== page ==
For argument’s sake, let’s suppose the NHL comes to its collective senses and decides to play games this season. Millions of hockey fans will be relieved and thrilled to have some semblance of normalcy back to their sports-watching routine – and as players who were around for the 48-game season in 1994 will tell you, the games that were played took on more importance because there were fewer of them.
But while the shortened schedule will magnify the value of each game, period and shift, it also will bring issues that still plague the NHL into sharper focus.
For instance, given that each year’s NHL standings are now closer than a family of inbred hillbillies, each point a team earns – and the manner in which they earn it – will matter this (theoretical) season more than any before it. That means the so-called “loser point” will stand out like Phil Kessel in The Boys Choir of Harlem and that every shootout result will resonate deep in the minds and memories of fans across the league, possibly for years to come. The stink of a strange event – a bad goal allowed in the shootout, or a flubbed shot – will linger on the players and teams involved in a way it hasn’t since the gimmick was implemented in 2005.
But other issues will go under the microscope in a shortened season as well – and arguably the biggest will be the re-focusing on the obstruction standard. League management, coaches, GMs, players and officials all are aware of the NHL’s intent to clean up the sliding standard – to the point coaches are aware that special teams will play a more significant role in deciding games – but when there are fewer games to play, each obstruction call (or non-call) could have a major impact on a team’s fortunes. Consequently, the adjustment period to the re-emphasized standard, not only for players, but for the officials themselves, carries with it far higher stakes than normal.
Then there’s the matter of the NHL’s supplemental discipline program. Last season there was more interest than ever in the punitive measures taken by chief disciplinarian Brendan Shanahan, but each time he chooses to suspend or not suspend over the course of a 48-game campaign, he’ll face greater amounts of scrutiny and emotion from fans, media and self-interested team officials. A decision to remove a player for even a few games could be the difference between that player’s team making or missing the playoffs.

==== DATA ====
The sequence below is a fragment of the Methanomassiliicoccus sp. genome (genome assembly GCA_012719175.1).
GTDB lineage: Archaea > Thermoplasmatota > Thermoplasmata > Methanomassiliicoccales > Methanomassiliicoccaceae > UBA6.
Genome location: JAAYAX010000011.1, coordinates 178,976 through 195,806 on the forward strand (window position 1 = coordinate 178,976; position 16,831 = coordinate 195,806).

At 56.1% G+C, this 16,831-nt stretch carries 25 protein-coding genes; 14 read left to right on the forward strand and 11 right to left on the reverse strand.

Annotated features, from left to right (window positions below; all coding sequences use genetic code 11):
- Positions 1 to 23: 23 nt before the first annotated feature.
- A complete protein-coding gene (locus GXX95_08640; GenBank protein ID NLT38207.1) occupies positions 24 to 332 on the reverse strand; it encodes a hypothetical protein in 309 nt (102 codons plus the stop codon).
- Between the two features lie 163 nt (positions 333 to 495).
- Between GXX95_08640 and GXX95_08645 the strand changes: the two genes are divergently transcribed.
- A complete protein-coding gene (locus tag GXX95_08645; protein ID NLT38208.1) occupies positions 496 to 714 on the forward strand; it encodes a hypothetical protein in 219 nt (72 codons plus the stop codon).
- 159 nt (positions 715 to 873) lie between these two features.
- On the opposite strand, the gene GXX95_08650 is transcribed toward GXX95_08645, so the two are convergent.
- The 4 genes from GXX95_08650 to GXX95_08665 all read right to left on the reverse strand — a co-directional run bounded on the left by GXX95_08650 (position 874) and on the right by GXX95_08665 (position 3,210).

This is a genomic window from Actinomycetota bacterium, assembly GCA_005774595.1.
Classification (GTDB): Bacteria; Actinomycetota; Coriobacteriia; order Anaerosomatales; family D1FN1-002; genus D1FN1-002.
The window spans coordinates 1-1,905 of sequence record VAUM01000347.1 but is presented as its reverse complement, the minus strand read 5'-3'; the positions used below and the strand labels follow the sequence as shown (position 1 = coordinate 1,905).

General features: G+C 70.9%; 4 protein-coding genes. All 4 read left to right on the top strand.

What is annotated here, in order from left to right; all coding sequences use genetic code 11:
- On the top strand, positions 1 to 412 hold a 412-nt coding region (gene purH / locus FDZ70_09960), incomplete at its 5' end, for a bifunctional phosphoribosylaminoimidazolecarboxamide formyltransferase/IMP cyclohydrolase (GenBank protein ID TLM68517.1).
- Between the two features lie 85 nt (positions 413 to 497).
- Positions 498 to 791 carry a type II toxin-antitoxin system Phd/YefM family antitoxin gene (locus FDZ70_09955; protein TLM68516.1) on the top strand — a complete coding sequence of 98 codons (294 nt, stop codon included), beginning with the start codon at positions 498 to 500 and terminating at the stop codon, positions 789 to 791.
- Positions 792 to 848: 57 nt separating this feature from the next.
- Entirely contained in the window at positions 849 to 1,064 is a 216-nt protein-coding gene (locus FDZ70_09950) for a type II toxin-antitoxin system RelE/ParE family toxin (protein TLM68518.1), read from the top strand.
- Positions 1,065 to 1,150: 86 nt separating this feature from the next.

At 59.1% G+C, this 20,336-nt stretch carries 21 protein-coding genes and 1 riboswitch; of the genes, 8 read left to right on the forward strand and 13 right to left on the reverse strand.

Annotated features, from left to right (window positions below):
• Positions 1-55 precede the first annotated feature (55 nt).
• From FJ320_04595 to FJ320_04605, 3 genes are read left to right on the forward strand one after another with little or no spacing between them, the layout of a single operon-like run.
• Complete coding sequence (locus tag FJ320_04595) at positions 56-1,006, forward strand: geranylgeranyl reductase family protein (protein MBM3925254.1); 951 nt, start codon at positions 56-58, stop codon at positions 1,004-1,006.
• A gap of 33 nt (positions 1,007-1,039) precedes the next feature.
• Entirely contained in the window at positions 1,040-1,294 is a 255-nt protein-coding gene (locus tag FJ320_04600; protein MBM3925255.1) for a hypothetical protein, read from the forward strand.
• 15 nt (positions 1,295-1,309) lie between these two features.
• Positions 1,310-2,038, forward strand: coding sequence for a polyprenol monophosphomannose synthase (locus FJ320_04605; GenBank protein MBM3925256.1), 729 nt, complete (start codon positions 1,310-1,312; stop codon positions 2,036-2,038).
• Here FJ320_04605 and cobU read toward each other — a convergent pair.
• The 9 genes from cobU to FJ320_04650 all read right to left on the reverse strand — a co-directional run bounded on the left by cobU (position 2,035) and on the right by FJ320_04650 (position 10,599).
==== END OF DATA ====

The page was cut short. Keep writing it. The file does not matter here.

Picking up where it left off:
Finally, there is the most serious hockey issue of them all: player safety. With concussion awareness and concern at an all-time high, the strategies the league takes in grappling with a growing problem will be scrutinized the way People Magazine scrutinizes the stomachs of Hollywood starlets for pregnancy watches. In addition, the associated concern of lack of self-reporting on the part of concussed athletes will also grow. If an NHLer sees that his teammates only have a couple of games in which to make up post-season ground, will he be more or less likely to step up and be honest about his health? Many hockey people would expect the answer to be “less likely.” Obviously, that’s a problem that could have incredibly damaging ramifications to individuals and the franchises that employ them.
Don’t get me wrong – given the alternative between a truncated season and no season at all, I’d choose the first option. But let’s not pretend the relief of having NHL hockey again will overshadow the concerns people have with the product. The reality is, compacting the campaign will only underscore them.
Adam Proteau is writer and columnist for The Hockey News and a regular contributor to THN.com. For more great profiles, news and views from the world of hockey, subscribe to The Hockey News magazine.